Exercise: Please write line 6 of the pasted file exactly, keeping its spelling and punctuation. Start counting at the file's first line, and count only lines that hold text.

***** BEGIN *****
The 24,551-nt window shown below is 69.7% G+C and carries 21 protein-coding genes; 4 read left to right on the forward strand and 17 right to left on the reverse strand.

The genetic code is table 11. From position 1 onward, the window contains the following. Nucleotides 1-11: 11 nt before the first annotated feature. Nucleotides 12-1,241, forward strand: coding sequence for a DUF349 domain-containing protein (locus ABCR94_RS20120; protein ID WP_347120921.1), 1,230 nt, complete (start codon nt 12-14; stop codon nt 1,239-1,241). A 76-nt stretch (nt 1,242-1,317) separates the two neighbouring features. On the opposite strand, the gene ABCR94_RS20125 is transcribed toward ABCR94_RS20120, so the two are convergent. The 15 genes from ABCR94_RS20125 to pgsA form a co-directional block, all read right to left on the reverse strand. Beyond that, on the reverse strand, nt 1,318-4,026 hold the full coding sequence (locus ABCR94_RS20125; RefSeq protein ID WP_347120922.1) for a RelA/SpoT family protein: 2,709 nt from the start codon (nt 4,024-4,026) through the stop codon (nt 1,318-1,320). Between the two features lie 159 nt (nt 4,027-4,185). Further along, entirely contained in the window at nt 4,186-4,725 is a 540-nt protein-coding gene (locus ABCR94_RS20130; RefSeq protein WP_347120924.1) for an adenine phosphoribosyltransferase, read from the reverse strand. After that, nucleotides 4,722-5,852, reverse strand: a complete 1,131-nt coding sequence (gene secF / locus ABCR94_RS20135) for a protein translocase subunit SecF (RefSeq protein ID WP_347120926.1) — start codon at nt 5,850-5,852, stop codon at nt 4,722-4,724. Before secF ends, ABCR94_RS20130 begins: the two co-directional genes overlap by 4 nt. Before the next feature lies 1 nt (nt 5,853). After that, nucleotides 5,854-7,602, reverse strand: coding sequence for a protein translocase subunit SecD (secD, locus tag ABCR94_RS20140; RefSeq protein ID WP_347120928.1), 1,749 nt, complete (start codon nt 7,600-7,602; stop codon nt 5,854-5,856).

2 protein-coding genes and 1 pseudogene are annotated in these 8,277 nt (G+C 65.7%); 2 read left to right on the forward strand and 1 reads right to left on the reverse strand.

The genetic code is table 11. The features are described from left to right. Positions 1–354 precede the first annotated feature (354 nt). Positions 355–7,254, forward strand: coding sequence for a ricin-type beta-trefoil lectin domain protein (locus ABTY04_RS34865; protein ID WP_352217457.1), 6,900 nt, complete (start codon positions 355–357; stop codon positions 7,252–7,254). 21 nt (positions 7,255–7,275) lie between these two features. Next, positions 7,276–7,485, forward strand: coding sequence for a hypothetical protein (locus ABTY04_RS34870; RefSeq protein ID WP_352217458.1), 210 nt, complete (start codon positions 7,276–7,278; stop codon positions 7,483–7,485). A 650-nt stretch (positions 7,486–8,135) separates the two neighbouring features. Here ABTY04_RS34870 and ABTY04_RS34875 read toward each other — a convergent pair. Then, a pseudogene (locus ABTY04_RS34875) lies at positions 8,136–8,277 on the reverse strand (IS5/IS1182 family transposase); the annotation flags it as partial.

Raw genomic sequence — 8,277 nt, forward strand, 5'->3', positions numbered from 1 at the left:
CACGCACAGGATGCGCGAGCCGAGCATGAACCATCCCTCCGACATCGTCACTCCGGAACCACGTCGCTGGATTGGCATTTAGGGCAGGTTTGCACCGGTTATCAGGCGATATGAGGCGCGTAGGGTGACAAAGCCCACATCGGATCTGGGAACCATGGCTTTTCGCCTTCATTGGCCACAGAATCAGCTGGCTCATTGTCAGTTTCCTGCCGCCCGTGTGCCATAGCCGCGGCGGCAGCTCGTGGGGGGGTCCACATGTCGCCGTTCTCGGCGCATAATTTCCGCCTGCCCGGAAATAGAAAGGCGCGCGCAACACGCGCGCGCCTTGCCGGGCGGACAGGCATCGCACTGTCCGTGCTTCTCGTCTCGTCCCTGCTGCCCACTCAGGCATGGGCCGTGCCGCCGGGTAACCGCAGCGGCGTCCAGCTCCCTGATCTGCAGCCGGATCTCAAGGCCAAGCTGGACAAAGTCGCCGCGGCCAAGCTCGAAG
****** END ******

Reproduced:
CACGCACAGGATGCGCGAGCCGAGCATGAACCATCCCTCCGACATCGTCACTCCGGAACCACGTCGCTGGATTGGCATTTAGGGCAGGTTTGCACCGGTTATCAGGCGATATGAGGCGCGTAGGGTGACAAAGCCCACATCGGATCTGGGAACCATGGCTTTTCGCCTTCATTGGCCACAGAATCAGCTGGCTCATTGTCAGTTTCCTGCCGCCCGTGTGCCATAGCCGCGGCGGCAGCTCGTGGGGGGGTCCACATGTCGCCGTTCTCGGCGCATAATTTCCGCCTGCCCGGAAATAGAAAGGCGCGCGCAACACGCGCGCGCCTTGCCGGGCGGACAGGCATCGCACTGTCCGTGCTTCTCGTCTCGTCCCTGCTGCCCACTCAGGCATGGGCCGTGCCGCCGGGTAACCGCAGCGGCGTCCAGCTCCCTGATCTGCAGCCGGATCTCAAGGCCAAGCTGGACAAAGTCGCCGCGGCCAAGCTCGAAG